Legendary dog earns spot in Natchez history
Published 12:00 am Sunday, July 29, 2001
In most ways, Monty was not a remarkable dog. He was half cocker spaniel and half spitz. He entered the world as a ball of white fur and was slow to learn, finally barking when he was about 6-months-old, his owner recalls.
Caroline Benoist was a teenager when Monty came into her family in 1945. Love at first sight was mutual between the puppy and his new best friend.
In fact, the ties were so strong that Caroline found the puppy tagging along with her to Natchez High School on Homochitto Street, where Monty became a popular member of the Class of 1951.
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Caroline shared some clippings from her scrapbook on a recent trip to Natchez for her 50th high school class reunion. The story of her Monty and the school experience reminds us of a gentleness that generation enjoyed.
The dog’s activities became legend among those who knew him. He attended classes, not missing a day of school, the writer of a news item claims on the day of his graduation.
At football games, Monty – who was named for Field Marshall Bernard Montgomery, a World War II British hero – pranced alongside the majorettes in front of the band and sat among the pep squad members to add his perky barks to the cheers.
When a cast from Blue Mountain College visited the high school to perform &uot;Midsummer Night’s Dream,&uot; Monty made what was described as a brief but dramatic appearance. The show stopped and the curtain was drawn after he sauntered onto the stage. The audience exploded with applause. And, of course, the show went on.
His owner indeed was his best friend, but Monty became everyone’s friend, Caroline recalls. He often chose the library as the place to be during the last period of the day. If he snoozed through the final bell, someone was sure to let him know the day had come to an end.
Ominously, Monty wandered away from home on a private journey when he was a young dog. Caroline recalls the rally from around the neighborhood to find him. A notice in the newspaper and the aid of watchful townspeople brought results. A friend of the family spied the pup on the road to Washington and picked him up for the ride home.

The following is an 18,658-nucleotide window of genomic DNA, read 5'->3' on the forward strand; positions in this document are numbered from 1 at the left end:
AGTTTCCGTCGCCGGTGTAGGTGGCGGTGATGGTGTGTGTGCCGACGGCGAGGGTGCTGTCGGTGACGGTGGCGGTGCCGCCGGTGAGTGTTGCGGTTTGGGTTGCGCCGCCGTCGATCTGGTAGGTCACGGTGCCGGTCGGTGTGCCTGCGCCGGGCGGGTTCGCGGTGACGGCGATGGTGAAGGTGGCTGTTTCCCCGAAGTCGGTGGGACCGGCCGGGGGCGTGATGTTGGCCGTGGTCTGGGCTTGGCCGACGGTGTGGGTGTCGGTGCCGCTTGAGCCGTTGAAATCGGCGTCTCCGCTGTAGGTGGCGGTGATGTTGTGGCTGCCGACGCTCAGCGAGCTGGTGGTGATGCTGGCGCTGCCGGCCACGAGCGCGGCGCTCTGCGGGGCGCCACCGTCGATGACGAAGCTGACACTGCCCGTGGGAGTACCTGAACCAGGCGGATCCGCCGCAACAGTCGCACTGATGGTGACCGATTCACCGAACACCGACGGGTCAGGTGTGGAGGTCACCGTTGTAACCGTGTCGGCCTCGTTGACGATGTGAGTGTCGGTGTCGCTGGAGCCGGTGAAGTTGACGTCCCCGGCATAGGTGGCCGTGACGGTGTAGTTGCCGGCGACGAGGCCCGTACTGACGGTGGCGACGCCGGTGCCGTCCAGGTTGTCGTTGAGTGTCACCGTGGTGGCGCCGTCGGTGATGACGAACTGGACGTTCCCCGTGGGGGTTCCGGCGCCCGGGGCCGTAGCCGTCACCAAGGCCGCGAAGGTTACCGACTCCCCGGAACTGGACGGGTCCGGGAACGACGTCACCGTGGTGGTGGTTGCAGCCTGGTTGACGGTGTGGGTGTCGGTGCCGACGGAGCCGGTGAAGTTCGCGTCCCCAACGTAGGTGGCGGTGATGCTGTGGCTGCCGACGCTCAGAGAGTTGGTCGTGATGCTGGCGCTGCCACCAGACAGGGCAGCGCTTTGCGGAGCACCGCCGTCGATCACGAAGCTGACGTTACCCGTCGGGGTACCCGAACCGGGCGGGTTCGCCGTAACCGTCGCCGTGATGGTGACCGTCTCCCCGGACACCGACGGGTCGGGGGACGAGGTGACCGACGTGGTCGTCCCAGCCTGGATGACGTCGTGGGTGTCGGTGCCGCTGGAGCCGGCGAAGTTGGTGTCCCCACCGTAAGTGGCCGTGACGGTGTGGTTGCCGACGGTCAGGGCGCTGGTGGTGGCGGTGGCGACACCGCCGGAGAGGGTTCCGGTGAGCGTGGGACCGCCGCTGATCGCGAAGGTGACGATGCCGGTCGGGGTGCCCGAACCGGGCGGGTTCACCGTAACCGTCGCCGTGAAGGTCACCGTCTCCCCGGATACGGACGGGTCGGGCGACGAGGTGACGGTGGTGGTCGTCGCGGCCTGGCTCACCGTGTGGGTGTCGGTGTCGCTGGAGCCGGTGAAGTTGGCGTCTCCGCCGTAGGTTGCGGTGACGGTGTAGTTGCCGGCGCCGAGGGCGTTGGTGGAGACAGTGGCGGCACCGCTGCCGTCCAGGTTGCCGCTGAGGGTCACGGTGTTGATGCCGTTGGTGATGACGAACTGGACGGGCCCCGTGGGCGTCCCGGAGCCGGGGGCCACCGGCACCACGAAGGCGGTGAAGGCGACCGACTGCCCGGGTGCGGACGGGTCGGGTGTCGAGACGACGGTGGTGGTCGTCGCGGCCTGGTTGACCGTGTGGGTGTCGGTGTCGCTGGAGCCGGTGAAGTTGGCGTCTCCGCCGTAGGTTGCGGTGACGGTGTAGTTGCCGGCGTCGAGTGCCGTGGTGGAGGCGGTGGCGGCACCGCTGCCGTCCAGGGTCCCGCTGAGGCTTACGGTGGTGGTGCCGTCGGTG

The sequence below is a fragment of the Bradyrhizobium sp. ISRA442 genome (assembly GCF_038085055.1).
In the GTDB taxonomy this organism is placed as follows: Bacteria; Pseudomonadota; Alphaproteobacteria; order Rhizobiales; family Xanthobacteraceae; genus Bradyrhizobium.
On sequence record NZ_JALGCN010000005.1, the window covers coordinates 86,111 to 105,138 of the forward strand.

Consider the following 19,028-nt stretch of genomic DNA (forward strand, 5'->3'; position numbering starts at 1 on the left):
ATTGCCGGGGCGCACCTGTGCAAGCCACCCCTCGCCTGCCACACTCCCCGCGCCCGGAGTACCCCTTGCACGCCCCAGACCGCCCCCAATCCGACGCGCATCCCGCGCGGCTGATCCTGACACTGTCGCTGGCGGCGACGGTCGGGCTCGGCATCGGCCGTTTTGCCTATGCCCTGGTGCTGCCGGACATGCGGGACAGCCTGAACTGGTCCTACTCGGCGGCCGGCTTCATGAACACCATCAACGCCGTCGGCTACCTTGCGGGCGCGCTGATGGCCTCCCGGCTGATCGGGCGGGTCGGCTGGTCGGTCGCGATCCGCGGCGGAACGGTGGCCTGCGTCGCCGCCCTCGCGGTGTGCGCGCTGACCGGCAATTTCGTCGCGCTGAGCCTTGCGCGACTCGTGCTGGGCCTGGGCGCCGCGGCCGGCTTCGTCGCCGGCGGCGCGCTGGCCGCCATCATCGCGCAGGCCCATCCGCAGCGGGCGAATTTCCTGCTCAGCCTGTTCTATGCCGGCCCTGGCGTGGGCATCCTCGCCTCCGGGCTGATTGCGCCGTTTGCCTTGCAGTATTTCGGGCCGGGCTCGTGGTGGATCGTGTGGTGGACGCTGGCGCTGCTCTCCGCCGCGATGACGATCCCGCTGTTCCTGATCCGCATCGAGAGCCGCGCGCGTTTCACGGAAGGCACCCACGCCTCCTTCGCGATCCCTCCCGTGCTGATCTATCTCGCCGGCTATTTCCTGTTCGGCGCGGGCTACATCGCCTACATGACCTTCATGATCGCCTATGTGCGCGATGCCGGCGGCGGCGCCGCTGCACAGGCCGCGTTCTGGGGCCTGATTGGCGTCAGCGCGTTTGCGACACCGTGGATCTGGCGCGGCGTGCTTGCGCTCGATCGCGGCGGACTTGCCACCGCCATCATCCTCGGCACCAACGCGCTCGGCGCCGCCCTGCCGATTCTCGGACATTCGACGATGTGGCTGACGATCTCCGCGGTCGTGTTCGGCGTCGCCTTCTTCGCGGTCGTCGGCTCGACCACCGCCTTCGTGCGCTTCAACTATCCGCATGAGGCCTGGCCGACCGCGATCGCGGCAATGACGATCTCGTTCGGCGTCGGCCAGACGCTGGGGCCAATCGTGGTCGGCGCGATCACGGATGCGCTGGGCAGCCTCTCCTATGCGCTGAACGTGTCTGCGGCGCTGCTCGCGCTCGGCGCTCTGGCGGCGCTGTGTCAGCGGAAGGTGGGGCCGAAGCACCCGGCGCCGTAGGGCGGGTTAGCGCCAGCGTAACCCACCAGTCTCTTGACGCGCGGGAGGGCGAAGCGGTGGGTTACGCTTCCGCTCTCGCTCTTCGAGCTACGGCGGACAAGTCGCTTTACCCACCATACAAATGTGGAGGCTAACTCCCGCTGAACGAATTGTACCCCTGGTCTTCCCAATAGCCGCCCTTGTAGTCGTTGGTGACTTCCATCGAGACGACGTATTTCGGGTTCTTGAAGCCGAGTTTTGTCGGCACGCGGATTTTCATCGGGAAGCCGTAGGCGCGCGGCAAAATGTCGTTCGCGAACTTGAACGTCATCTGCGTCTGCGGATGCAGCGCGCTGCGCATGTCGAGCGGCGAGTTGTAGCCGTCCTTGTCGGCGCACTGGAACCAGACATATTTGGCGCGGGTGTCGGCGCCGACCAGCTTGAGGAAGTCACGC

On Senior Day at the high school, Principal Margaret Martin – for whom the building later was named – presented a diploma to Monty.
Ever the good sport and avid participant, Monty wore his mortar board with a tassle hanging over his left ear. As was his habit, he napped through most of the ceremony, but at the appropriate time he came to attention, walked to the front of the stage and gave the principal the kind of big smile that only a friendly dog can produce.
His diploma noted Monty’s five years of perfect attendance, with no bad marks for chewing gum, no demerits for misbehaving. In fact, the diploma reads that he graduated with honors.
Best friend Caroline was to go off to Sophie Newcomb in New Orleans in the fall to begin her college career. Monty was not expected to accompany her.
As fate would have it, he died about six weeks after graduating and could not have gone anyway. A car hit and killed him as he walked about half a block from home. Thus Monty’s story ends poignantly. Nevertheless, the saga has a unique place in Natchez history.
Joan Gandy is special projects director of The Democrat. She can be reached at (601) 445-3549 or by e-mail to email@example.com.